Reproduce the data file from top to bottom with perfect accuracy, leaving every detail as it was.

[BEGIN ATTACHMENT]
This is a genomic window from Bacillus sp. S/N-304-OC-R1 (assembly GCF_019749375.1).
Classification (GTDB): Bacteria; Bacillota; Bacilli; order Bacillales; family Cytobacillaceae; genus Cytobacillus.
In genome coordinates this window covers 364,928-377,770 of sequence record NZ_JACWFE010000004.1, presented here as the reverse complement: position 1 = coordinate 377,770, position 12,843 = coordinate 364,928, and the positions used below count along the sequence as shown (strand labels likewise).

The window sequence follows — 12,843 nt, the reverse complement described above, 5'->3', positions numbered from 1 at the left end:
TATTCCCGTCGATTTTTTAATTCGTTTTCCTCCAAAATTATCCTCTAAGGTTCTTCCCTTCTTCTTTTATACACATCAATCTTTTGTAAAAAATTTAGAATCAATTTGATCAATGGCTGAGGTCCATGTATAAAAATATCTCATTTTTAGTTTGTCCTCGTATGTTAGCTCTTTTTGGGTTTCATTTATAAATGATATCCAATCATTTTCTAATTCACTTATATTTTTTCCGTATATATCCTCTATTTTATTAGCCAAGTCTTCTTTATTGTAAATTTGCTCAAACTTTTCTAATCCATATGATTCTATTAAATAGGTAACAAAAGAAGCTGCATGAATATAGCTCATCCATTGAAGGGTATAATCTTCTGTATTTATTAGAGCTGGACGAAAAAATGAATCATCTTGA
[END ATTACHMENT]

This is a genomic window from Bacillus sp. S/N-304-OC-R1 (assembly GCF_019749375.1).
Classification (GTDB): Bacteria; Bacillota; Bacilli; order Bacillales; family Cytobacillaceae; genus Cytobacillus.
In genome coordinates this window covers 364,928-377,770 of sequence record NZ_JACWFE010000004.1, presented here as the reverse complement: position 1 = coordinate 377,770, position 12,843 = coordinate 364,928, and the positions used below count along the sequence as shown (strand labels likewise).

The window sequence follows — 12,843 nt, the reverse complement described above, 5'->3', positions numbered from 1 at the left end:
TATTCCCGTCGATTTTTTAATTCGTTTTCCTCCAAAATTATCCTCTAAGGTTCTTCCCTTCTTCTTTTATACACATCAATCTTTTGTAAAAAATTTAGAATCAATTTGATCAATGGCTGAGGTCCATGTATAAAAATATCTCATTTTTAGTTTGTCCTCGTATGTTAGCTCTTTTTGGGTTTCATTTATAAATGATATCCAATCATTTTCTAATTCACTTATATTTTTTCCGTATATATCCTCTATTTTATTAGCCAAGTCTTCTTTATTGTAAATTTGCTCAAACTTTTCTAATCCATATGATTCTATTAAATAGGTAACAAAAGAAGCTGCATGAATATAGCTCATCCATTGAAGGGTATAATCTTCTGTATTTATTAGAGCTGGACGAAAAAATGAATCATCTTGA